One reason why the Praja Parishad, the Jana Sangh, the Hindu Mahasabha and the RSS had started a vigorous campaign against the Sheikh was a thoroughly parochial and sectarian idea that revolutionary reforms envisaged in the “New Kashmir” manifesto such as abolition of landed estates, the institution of the board for cancellation of debts, etc., were meant to benefit only Muslims. Undoubtedly, the land reforms were revolutionary and other pro-people measures had no parallel in the subcontinent, but it was not true that these were meant for Muslims alone. These Hindu organisations never cared to accept the reforms had benefitted the entire labour and peasantry (largely Hindus) in Jammu province also.
Gandhi was a bridge of understanding between Nehru and Patel. On his assassination, Nehru lost a big support. He felt lonely and gradually lost his vigour to combat communal forces inside and outside Parliament.
Patel did not support him on many occasions. Azad’s support wasn’t something powerful to help Nehru fight his enemies. Surprisingly, Nehru had imagined the Sheikh would gradually appreciate his difficulties.
While Nehru’s speech in Parliament on the Delhi Agreement (on 24 July 1952) constituted a weak defence of the agreement and the agreement was not put on records, the Sheikh presented the same agreement to the Jammu & Kashmir Constituent Assembly and spoke on it on 11 August 1952 as his lifetime achievement.
Alas! The builder of modern India, the visionary who looked to India’s future as a federal, secular, progressive and vibrant democracy, got weakened in his support to the Sheikh on the question of autonomy envisaged in the Delhi Agreement.
The Sheikh had earlier lamented the fact that leaders such as Sardar Patel and Rajendra Prasad had not supported Nehru on the question of special status to Jammu & Kashmir. He took particular notice of Patel’s antagonistic stand on many issues he raised with Nehru. He records in his autobiography Aatish-e-Chinar that once a senior officer of the Intelligence Bureau (IB), BN Mullik, was sent to Srinagar in the middle of 1949 to report the factual situation in Kashmir. Mullik met, Mohyuddin Kara, Bakshi Ghulam Mohammad, GM Sadiq, DP Dhar, Maulana Masoodi and others. He sent a report to his office in Delhi and Nehru felt happy and sent copies of the report to all embassies. When Patel came to know of it, he summoned Mullik and admonished him for sending the report directly to Nehru. Mullik got nervous and immediately told Patel that he had only sent the report to the senior officer of the IB.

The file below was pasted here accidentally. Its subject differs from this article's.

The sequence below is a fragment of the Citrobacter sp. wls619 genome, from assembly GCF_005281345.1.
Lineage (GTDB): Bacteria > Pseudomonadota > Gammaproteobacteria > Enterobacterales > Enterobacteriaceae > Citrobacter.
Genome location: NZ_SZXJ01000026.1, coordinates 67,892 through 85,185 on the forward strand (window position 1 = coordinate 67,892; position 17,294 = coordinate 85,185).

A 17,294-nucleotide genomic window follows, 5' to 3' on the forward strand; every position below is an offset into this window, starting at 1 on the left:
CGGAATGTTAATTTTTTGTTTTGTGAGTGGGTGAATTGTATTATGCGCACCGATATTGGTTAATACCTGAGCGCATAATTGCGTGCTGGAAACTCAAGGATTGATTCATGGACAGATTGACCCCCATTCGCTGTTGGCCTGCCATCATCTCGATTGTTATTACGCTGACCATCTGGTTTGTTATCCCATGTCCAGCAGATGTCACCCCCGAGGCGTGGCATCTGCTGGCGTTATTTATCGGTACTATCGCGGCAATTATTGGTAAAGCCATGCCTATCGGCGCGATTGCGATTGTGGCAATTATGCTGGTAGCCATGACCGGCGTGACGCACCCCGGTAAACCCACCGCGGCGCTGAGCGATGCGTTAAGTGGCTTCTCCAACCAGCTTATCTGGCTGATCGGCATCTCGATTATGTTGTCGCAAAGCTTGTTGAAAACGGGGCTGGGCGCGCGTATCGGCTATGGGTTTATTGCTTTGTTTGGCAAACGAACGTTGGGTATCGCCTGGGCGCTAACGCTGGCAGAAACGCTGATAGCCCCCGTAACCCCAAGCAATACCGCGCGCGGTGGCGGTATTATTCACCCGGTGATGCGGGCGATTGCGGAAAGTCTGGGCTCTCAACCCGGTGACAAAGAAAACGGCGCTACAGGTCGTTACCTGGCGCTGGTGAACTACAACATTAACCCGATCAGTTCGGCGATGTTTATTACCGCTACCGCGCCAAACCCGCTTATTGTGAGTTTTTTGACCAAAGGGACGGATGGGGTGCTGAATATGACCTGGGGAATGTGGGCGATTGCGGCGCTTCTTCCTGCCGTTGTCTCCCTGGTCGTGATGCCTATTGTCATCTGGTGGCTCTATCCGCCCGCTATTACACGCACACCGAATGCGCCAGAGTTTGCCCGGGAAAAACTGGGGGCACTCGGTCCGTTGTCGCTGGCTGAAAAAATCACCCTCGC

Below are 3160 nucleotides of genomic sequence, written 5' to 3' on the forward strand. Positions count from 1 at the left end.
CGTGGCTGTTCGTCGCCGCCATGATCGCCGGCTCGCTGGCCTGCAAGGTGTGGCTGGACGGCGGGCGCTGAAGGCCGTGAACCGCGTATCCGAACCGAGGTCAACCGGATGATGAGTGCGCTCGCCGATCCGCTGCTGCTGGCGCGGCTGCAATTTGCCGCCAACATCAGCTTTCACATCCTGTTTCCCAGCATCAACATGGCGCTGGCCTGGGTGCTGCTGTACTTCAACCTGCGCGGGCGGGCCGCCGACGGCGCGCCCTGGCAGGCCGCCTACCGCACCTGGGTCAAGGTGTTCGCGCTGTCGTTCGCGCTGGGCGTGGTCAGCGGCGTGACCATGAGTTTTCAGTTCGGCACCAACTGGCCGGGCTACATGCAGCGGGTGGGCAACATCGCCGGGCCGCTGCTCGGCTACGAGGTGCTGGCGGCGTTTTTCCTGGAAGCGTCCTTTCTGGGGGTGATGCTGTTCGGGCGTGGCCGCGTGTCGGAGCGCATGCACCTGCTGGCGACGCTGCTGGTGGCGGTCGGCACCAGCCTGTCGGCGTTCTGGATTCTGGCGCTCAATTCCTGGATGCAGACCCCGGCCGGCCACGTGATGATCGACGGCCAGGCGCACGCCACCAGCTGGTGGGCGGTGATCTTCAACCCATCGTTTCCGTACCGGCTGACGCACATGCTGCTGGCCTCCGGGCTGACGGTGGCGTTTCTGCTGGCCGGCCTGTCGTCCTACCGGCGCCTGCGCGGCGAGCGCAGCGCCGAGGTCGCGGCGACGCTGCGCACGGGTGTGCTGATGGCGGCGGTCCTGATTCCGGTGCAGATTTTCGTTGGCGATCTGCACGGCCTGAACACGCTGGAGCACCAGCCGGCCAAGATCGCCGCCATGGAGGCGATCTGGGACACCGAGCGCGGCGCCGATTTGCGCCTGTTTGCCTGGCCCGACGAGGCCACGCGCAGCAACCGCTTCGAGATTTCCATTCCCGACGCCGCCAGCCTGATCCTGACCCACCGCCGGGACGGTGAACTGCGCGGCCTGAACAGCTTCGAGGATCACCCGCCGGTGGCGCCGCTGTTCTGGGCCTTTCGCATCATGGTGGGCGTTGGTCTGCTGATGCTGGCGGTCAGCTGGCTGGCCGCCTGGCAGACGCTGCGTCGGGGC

In his book Kashmir:My Years with Nehru, Mullik notes, “Sardar spoke against Sheikh Mohammad Abdullah and said he differed with Nehru on his assessment of him and considered the Sheikh as dangerous and staunchly anti-Hindu. Mullik got the hint and his later reports to Delhi got accordingly changed. The Sardar made Mullik chief of the Intelligence Service superseding thirty officers and the rest is history.” The Sheikh says further, “What colour Mullik gave to the reporting about him (the Sheikh) and his activities later, during that fateful time, was, essentially, what was expected of him by the Home Ministry.”